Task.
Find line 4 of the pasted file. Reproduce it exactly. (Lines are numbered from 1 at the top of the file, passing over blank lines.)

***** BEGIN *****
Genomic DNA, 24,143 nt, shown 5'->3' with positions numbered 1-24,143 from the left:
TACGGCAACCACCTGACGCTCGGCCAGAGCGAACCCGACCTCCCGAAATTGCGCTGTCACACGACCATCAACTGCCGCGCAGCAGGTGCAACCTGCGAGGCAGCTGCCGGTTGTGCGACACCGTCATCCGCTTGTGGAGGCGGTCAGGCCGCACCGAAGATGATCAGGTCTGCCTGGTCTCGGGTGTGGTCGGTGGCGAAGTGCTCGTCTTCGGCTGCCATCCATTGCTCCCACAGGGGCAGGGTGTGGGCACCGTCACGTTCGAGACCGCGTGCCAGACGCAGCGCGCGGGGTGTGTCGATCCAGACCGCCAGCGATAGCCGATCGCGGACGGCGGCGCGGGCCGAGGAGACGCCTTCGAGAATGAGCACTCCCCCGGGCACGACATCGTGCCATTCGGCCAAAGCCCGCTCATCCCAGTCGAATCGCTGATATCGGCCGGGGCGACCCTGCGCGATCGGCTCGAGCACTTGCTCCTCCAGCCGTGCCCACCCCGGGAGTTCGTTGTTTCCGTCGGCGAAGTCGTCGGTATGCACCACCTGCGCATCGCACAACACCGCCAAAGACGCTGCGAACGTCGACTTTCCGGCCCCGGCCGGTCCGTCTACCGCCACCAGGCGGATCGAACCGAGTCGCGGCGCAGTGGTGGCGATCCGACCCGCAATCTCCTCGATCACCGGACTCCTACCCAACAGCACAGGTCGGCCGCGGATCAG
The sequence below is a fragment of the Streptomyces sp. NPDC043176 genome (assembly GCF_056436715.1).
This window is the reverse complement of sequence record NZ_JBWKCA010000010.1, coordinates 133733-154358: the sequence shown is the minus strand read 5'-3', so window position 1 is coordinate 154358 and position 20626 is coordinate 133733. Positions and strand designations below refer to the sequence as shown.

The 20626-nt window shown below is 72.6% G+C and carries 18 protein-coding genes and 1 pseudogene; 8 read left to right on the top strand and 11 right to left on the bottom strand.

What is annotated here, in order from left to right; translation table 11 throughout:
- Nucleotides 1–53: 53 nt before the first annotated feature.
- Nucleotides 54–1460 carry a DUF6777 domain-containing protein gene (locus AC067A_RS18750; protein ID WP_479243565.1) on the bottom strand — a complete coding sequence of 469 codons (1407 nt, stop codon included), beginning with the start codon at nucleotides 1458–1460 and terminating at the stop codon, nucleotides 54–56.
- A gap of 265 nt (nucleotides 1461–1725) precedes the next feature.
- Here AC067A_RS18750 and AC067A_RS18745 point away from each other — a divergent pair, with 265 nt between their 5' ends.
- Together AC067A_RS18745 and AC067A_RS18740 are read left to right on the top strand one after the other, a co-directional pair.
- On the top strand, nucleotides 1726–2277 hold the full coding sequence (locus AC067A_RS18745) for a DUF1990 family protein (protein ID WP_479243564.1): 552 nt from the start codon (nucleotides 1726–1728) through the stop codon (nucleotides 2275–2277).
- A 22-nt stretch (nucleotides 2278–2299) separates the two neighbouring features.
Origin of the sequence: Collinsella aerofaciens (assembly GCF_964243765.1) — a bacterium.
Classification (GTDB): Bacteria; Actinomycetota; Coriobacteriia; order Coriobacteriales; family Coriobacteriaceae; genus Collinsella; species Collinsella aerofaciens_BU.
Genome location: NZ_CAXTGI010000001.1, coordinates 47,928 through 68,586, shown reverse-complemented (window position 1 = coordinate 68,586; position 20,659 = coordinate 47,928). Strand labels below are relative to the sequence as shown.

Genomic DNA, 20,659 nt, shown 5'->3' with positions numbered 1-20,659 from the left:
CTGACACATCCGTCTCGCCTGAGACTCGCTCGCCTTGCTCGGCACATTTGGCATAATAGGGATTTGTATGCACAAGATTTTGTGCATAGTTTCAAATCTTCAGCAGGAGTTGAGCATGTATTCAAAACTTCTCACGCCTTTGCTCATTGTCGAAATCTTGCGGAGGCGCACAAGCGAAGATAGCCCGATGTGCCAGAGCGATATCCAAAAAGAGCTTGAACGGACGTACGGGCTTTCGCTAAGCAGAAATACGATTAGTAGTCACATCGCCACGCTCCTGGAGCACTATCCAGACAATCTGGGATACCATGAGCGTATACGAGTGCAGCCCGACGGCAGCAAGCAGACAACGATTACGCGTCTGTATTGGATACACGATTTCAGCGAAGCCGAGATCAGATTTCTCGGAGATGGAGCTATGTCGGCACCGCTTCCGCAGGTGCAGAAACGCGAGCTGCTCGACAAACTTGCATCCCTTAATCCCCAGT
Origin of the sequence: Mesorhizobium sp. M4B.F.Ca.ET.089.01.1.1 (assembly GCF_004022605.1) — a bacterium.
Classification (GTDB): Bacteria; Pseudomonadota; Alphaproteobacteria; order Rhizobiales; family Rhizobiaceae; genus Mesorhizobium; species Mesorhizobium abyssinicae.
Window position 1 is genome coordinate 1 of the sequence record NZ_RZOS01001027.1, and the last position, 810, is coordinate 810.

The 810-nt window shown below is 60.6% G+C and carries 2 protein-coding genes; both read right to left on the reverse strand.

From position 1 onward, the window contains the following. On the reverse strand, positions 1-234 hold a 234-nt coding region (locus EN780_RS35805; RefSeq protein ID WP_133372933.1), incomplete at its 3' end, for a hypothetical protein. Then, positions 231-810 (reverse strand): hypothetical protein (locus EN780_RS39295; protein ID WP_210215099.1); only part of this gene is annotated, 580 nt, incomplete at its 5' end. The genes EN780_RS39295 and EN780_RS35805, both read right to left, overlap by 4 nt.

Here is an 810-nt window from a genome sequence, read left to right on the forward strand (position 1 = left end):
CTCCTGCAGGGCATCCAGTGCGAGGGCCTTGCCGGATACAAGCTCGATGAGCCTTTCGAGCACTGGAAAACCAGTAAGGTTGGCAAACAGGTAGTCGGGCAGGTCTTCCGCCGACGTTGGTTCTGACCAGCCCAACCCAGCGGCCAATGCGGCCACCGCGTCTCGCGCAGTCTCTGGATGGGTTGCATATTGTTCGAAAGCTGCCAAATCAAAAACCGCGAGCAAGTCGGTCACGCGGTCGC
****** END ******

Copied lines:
This window is the reverse complement of sequence record NZ_JBWKCA010000010.1, coordinates 133733-154358: the sequence shown is the minus strand read 5'-3', so window position 1 is coordinate 154358 and position 20626 is coordinate 133733. Positions and strand designations below refer to the sequence as shown.